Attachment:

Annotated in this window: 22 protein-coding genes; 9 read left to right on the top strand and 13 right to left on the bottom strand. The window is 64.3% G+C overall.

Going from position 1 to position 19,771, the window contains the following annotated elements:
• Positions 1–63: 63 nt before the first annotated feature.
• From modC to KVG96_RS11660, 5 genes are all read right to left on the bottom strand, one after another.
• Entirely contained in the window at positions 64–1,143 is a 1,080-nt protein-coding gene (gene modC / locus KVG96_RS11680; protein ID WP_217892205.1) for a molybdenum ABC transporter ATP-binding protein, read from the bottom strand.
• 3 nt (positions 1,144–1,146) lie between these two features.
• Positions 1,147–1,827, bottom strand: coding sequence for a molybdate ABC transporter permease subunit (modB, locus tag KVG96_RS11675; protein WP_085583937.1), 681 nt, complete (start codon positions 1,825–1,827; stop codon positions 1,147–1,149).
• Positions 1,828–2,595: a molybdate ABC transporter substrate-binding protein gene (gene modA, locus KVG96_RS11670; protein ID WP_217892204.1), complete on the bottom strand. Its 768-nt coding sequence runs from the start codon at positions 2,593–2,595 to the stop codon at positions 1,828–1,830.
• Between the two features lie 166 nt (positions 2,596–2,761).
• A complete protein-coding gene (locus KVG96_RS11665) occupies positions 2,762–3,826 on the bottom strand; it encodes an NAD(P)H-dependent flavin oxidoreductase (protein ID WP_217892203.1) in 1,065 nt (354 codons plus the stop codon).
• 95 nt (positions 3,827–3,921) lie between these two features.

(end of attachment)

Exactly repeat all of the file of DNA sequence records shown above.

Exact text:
Annotated in this window: 22 protein-coding genes; 9 read left to right on the top strand and 13 right to left on the bottom strand. The window is 64.3% G+C overall.

Going from position 1 to position 19,771, the window contains the following annotated elements:
• Positions 1–63: 63 nt before the first annotated feature.
• From modC to KVG96_RS11660, 5 genes are all read right to left on the bottom strand, one after another.
• Entirely contained in the window at positions 64–1,143 is a 1,080-nt protein-coding gene (gene modC / locus KVG96_RS11680; protein ID WP_217892205.1) for a molybdenum ABC transporter ATP-binding protein, read from the bottom strand.
• 3 nt (positions 1,144–1,146) lie between these two features.
• Positions 1,147–1,827, bottom strand: coding sequence for a molybdate ABC transporter permease subunit (modB, locus tag KVG96_RS11675; protein WP_085583937.1), 681 nt, complete (start codon positions 1,825–1,827; stop codon positions 1,147–1,149).
• Positions 1,828–2,595: a molybdate ABC transporter substrate-binding protein gene (gene modA, locus KVG96_RS11670; protein ID WP_217892204.1), complete on the bottom strand. Its 768-nt coding sequence runs from the start codon at positions 2,593–2,595 to the stop codon at positions 1,828–1,830.
• Between the two features lie 166 nt (positions 2,596–2,761).
• A complete protein-coding gene (locus KVG96_RS11665) occupies positions 2,762–3,826 on the bottom strand; it encodes an NAD(P)H-dependent flavin oxidoreductase (protein ID WP_217892203.1) in 1,065 nt (354 codons plus the stop codon).
• 95 nt (positions 3,827–3,921) lie between these two features.